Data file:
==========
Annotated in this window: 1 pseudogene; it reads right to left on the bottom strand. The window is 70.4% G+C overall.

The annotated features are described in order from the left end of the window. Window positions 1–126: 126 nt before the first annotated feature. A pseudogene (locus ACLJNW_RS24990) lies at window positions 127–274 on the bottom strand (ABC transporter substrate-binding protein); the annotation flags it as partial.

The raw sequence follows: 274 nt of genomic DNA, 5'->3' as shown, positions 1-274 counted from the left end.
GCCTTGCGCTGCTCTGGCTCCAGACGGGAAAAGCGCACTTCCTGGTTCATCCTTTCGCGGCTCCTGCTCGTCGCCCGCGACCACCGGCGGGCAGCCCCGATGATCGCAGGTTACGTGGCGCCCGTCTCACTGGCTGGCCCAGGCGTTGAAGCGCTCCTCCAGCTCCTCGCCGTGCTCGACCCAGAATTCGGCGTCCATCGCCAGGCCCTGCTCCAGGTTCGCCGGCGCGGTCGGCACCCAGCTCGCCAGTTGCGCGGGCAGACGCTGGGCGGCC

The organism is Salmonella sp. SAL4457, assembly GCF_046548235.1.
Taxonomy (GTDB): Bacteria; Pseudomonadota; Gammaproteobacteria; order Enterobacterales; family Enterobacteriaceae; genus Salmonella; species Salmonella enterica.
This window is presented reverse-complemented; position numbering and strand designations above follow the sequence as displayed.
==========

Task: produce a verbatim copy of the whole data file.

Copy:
Annotated in this window: 1 pseudogene; it reads right to left on the bottom strand. The window is 70.4% G+C overall.

The annotated features are described in order from the left end of the window. Window positions 1–126: 126 nt before the first annotated feature. A pseudogene (locus ACLJNW_RS24990) lies at window positions 127–274 on the bottom strand (ABC transporter substrate-binding protein); the annotation flags it as partial.

The raw sequence follows: 274 nt of genomic DNA, 5'->3' as shown, positions 1-274 counted from the left end.
GCCTTGCGCTGCTCTGGCTCCAGACGGGAAAAGCGCACTTCCTGGTTCATCCTTTCGCGGCTCCTGCTCGTCGCCCGCGACCACCGGCGGGCAGCCCCGATGATCGCAGGTTACGTGGCGCCCGTCTCACTGGCTGGCCCAGGCGTTGAAGCGCTCCTCCAGCTCCTCGCCGTGCTCGACCCAGAATTCGGCGTCCATCGCCAGGCCCTGCTCCAGGTTCGCCGGCGCGGTCGGCACCCAGCTCGCCAGTTGCGCGGGCAGACGCTGGGCGGCC

The organism is Salmonella sp. SAL4457, assembly GCF_046548235.1.
Taxonomy (GTDB): Bacteria; Pseudomonadota; Gammaproteobacteria; order Enterobacterales; family Enterobacteriaceae; genus Salmonella; species Salmonella enterica.
This window is presented reverse-complemented; position numbering and strand designations above follow the sequence as displayed.